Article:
Age of Wonders has always sat in a peculiar niche in the 4X genre. It does away with the promise of rewriting history which Civilization offers, and instead gives players the chance to shape their very own fantasy world. The fourth entry is no different. It puts you in the leading role, and your choices will see kingdoms turn to riches or rubble.
Though I always had trouble with the series. I liked the premise, but they didn’t have the depth that other 4X games offered. So, I skipped the newest game when it launched, figuring I’d give it a try once it’s had some time to cook - which it has. Just 6 months after release, it received its first expansion - Empires & Ashes. It’s all about war and industrial brute force - so right up my alley - and I was only too eager to give it a try.
Before diving into the expansion content, I had to get myself to grips with - well - everything else. The game offers a robust tutorial, and all of the systems and mechanics of the game are very digestible. City management is a streamlined process, and running an empire was made intuitive thanks to the game's stellar UI.
The game differentiates itself from others in the genre with its world map. There’s a whole lot more going on. Rampaging monsters spawn from infestations, and the land is littered with mythical buildings - Wonders. It initially felt a bit busy, bordering on overwhelming, but as I digested the game it started to feel more and more alive.
Getting to grips with the game didn’t take long. Once I felt comfortable with the systems, I set up a new match to try out the expansion's new features. The first of which is the game's new playable race - the birdlike Kazura. Empires & Ashes also introduces a new playable culture - Reavers. Basically, warlike industrialists who’ll play out like an empire sized thug, terrorising players and free cities alike.
The expansion also comes with a new victory condition: Seals. Basically - these are points on the map swarming with powerful monsters. If you can control them, you’ll earn points. Earn points, and you win the game. It sounded pretty simple, so I took them, made a band of bird bully Reavers, and threw them all into a game.
The Reaver culture is a solid addition to the game’s lineup. Military-focused, but where the base game’s Barbarians might achieve superiority through raw numbers, the Reavers can get there by building up their cities and becoming an industrial powerhouse. Their penchant for muskets as well as fire and steel war machines is also an interesting direction for the game to go in. It steps away from the high fantasy tropes of previous Age of Wonders titles and brings in something just a bit more compelling.
I’d initially dismissed the Seals victory condition as being simplistic, but it played out with much more strategy than I’d expected it to. Each Seal around the map turned into a hotbed of fighting, and it became my main focus - rather than an objective I could pursue on the side. It’s a clever way to introduce a win condition that focuses on military power, without having to go around the map razing cities.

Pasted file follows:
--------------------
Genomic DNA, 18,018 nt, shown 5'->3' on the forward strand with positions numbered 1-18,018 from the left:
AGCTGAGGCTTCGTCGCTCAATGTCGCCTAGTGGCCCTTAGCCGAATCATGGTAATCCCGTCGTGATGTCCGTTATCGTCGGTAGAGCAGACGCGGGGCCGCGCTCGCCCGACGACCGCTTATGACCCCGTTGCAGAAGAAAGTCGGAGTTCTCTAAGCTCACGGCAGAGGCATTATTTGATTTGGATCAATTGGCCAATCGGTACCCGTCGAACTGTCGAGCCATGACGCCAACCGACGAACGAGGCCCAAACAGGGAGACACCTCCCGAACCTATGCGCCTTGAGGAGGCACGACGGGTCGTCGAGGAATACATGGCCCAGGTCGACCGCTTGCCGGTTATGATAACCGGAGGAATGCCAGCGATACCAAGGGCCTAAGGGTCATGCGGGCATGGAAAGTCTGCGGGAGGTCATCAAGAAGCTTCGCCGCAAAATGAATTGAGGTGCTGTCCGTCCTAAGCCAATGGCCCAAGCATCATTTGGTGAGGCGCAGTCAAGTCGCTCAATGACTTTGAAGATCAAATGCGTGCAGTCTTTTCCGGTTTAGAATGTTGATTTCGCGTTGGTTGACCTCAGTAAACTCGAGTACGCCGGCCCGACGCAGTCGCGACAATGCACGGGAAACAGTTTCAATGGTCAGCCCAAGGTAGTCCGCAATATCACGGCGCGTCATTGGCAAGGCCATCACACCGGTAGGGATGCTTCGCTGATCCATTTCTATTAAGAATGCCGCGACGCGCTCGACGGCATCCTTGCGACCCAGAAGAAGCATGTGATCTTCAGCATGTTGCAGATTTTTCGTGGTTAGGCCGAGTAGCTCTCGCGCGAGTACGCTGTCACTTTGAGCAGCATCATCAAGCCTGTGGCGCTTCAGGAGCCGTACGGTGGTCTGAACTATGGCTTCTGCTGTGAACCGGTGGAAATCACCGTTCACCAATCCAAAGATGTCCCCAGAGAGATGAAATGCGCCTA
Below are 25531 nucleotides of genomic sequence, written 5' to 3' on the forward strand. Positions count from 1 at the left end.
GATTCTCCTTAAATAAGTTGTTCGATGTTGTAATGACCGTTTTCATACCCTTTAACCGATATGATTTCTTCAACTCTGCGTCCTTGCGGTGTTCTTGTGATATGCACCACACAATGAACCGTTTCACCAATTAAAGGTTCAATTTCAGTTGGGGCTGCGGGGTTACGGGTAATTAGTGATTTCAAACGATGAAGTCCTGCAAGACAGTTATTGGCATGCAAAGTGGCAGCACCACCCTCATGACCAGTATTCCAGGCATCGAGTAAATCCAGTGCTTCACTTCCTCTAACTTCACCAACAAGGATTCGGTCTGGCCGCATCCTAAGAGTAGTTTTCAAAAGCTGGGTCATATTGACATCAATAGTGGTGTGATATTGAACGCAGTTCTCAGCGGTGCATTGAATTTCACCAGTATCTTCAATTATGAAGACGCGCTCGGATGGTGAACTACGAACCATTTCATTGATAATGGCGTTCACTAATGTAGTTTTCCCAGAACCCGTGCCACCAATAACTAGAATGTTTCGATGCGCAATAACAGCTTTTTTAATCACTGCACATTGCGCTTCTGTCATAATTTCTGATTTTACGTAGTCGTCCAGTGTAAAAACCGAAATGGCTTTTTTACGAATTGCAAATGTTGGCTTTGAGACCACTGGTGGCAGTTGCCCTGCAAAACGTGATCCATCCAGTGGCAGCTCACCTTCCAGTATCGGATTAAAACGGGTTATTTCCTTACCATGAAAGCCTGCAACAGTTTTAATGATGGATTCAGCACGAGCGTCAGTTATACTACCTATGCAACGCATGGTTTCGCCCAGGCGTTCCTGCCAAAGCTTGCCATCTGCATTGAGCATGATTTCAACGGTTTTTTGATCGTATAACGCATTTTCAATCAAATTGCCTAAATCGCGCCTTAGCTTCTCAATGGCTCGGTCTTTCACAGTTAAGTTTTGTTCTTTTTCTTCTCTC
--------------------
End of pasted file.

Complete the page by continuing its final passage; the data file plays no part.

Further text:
There are also more tools to play with. Tomes that will play into the Reavers gameplan of over-the-top firepower. Tomes are Age of Wonders' answer to a tech tree - and it’s a fantastic system. The customisation you can put into your faction is unlike any I’ve seen in the genre. You can augment your faction as a match plays out, and it can take you to some bizarre places. You could make a pact with a demon, and give your Orcish warband wings to soar across the battlefield. It’s a bit bonkers, but then again, aren’t all good fantasy stories a bit unhinged?
This customisation is the game's strongest feature. The faction creator tool is excellent, and the choices you make there and in-game will lead you to make some outlandish creations. Or you could always just stick with your standard lawful good human knights if that’s more your cup of tea.
The game as a whole exceeded my expectations - and has elevated itself from dark horse in the genre, to a heavy hitter. The new Empires & Ashes content doesn’t especially overhaul anything about the base game, nor make any sweeping changes - but it doesn’t need to. The base game is so solid, that an expansion just adds more tools and replayability to what is already a solid purchase.
Granted there are areas where I think the game could still use work. Naval combat felt goofy, and the whole diplomacy and trade aspect of the game requires further fleshing out. But given the rate of updates already and the developer's roadmap for the future, I do not doubt that Triumph will keep refining and improving this already excellent title.